As the litigation in this Court continued, Plaintiff's counsel filed the same complaint, but with different named plaintiffs, before the American Arbitration Association and requested a class arbitration (Erin Cole and Nick Kauffman, et al. v. Long John Silver's, Inc, et al.). This Court then held a Status Conference in the original lawsuit. LJS represented to the Court that it had requested AAA to stay arbitration pending the outcome of the case in Federal court, but the AAA took the position that, in the absence of an agreement between the parties, it would proceed with arbitration. (February 24, 2004 Hr'g at 3.) The Court noted the contradictory nature of Plaintiff's position, both resisting arbitration in this Court and then requesting arbitration with the AAA, but ultimately concluded that this Court had no power to enjoin the AAA and that this Court would retain the case and determine whether Mr. Johnson entered into an agreement to arbitrate. (Feb. 24 Hr'g at 2, 16-17, 28.) The Court held a hearing on April 16, 2004 to resolve the question, which will now be addressed below.

II. Defendant's Motion to Compel

Defendant's Motions to Compel and to Stay Litigation and Plaintiff's Motion to Rescind Defendant's Arbitration Agreements all can be decided with the resolution of one issue. The issue is whether Mr. Johnson entered into a contract with LJS to arbitrate his claims. See Burden v. Check Into Cash of Kentucky, LLC, 267 F.3d 483, 487 (6th Cir.2001) ("Under the FAA, a district court's consideration of a motion to compel arbitration is limited to determining whether the parties entered into a valid agreement to arbitrate, and does not reach the merits of the parties' claims"); Fazio v. Lehman Bros., 340 F.3d 386 (6th Cir.2003) (appropriate areas of inquiry for a district court include whether the parties agreed to arbitrate, including any neutral basis for invalidating an arbitration agreement, and whether Congress intended the claim to be nonarbitrable). When analyzing a Motion to Compel Arbitration, a court must consider whether the statutory claim is generally subject to arbitration. Floss v. Ryan's Family Steak Houses, Inc., 211 F.3d 306, 311 (6th Cir.2000). If the statutory claim is subject to arbitration, a court then considers whether the parties have executed a valid arbitration agreement and, if so, whether the claim falls within the scope of that agreement. Id. at 311-312.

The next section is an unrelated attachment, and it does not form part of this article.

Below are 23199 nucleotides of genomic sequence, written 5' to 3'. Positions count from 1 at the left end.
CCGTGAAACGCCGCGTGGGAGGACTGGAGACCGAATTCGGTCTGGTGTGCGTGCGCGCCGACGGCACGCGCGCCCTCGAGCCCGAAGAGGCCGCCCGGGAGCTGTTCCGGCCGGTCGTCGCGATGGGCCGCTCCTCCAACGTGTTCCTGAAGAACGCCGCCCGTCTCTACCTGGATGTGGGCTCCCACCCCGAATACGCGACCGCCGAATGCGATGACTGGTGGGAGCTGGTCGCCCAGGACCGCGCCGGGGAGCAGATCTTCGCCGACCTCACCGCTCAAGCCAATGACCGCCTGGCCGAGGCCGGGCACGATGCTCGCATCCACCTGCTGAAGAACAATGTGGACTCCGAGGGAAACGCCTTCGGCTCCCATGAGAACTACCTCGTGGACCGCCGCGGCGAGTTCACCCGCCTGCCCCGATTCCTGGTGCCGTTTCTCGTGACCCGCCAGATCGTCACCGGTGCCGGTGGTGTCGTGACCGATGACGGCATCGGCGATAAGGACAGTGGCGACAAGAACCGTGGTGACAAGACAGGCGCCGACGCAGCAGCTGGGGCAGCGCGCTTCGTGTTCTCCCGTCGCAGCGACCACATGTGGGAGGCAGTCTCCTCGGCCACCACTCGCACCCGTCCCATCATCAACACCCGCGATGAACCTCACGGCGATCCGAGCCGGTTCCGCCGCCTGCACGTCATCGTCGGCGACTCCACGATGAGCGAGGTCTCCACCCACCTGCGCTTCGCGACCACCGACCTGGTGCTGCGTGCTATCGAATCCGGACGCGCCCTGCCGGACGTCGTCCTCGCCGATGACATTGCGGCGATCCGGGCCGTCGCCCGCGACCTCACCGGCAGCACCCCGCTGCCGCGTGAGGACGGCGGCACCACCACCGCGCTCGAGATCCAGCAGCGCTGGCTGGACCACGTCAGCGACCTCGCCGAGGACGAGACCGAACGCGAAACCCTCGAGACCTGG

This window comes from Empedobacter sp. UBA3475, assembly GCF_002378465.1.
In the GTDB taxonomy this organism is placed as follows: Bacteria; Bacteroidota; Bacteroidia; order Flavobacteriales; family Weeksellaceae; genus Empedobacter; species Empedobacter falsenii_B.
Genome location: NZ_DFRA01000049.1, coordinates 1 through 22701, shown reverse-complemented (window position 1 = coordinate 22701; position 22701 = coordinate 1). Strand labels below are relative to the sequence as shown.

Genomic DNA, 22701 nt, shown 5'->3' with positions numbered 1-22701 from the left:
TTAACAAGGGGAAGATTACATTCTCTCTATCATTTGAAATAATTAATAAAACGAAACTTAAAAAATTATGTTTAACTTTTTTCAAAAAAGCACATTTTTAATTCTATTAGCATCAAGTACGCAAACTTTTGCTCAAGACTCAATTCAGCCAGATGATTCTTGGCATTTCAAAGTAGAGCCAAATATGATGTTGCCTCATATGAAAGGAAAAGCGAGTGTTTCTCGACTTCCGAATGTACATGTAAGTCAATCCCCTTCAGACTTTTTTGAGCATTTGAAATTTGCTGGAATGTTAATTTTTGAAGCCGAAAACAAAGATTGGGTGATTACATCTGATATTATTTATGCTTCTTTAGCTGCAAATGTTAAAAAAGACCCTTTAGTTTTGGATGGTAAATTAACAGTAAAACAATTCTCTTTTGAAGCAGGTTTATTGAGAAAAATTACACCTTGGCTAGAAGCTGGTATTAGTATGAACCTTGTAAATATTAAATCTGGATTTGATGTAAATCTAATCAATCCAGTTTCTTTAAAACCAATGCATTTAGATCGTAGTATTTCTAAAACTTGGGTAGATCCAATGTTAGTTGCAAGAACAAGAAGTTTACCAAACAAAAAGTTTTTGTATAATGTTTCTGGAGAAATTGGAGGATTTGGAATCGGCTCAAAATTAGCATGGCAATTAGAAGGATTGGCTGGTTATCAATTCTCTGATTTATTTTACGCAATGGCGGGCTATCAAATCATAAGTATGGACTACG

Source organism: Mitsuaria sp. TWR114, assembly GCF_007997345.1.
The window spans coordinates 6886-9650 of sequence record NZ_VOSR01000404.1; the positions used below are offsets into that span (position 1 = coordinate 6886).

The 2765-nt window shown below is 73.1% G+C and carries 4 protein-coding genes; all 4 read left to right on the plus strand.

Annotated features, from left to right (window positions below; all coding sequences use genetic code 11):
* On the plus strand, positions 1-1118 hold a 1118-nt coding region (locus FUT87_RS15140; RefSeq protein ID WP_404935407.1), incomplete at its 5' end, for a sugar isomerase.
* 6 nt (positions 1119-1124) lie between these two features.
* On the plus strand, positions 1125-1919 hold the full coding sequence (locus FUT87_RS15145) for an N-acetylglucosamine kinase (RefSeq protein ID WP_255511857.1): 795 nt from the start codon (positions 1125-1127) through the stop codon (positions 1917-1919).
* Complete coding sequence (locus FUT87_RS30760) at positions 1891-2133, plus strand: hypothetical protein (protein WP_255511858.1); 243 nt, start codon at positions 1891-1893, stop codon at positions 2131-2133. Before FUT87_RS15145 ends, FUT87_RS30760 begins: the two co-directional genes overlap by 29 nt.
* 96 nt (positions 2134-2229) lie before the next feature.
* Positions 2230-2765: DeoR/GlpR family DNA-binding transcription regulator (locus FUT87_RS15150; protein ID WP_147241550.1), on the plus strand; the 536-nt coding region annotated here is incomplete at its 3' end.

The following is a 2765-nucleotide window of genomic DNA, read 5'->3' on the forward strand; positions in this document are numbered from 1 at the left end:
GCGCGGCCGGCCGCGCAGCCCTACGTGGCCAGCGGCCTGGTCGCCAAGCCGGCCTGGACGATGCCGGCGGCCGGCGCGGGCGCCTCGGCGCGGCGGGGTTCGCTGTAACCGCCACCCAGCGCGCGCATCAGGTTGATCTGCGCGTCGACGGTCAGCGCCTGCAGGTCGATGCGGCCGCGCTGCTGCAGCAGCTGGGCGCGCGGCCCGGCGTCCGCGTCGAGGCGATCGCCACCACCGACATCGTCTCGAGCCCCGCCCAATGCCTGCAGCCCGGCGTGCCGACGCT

A. FLSA Claims Are Generally Subject to Arbitration

The Federal Arbitration Act ("FAA") provides that a contractual provision to arbitrate is valid and enforceable, unless "such grounds as exist at law or in equity for the revocation of any contract." 9 U.S.C. § 2. It is now well settled that "statutory claims may be the subject of an arbitration agreement, enforceable pursuant to the FAA." Gilmer v. Interstate/Johnson Lane Corp., 500 U.S. 20, 26, 111 S.Ct. 1647, 114 L.Ed.2d 26 (1991). However, not all statutory claims are amenable to mandatory arbitration; Congress may mandate a judicial forum or there may be an inherent conflict between arbitration and the underlying purposes of the statute. See id.

The Sixth Circuit recently considered a case factually similar to this one, where the issue was whether to compel arbitration in an FLSA case. See id. at 309. The Sixth Circuit, in addressing an agreement to arbitrate in a FLSA case, found the arbitration agreement invalid for vagueness, but discussed whether FLSA claims could be subject to arbitration generally. See Floss, 211 F.3d at 313. The Court stated: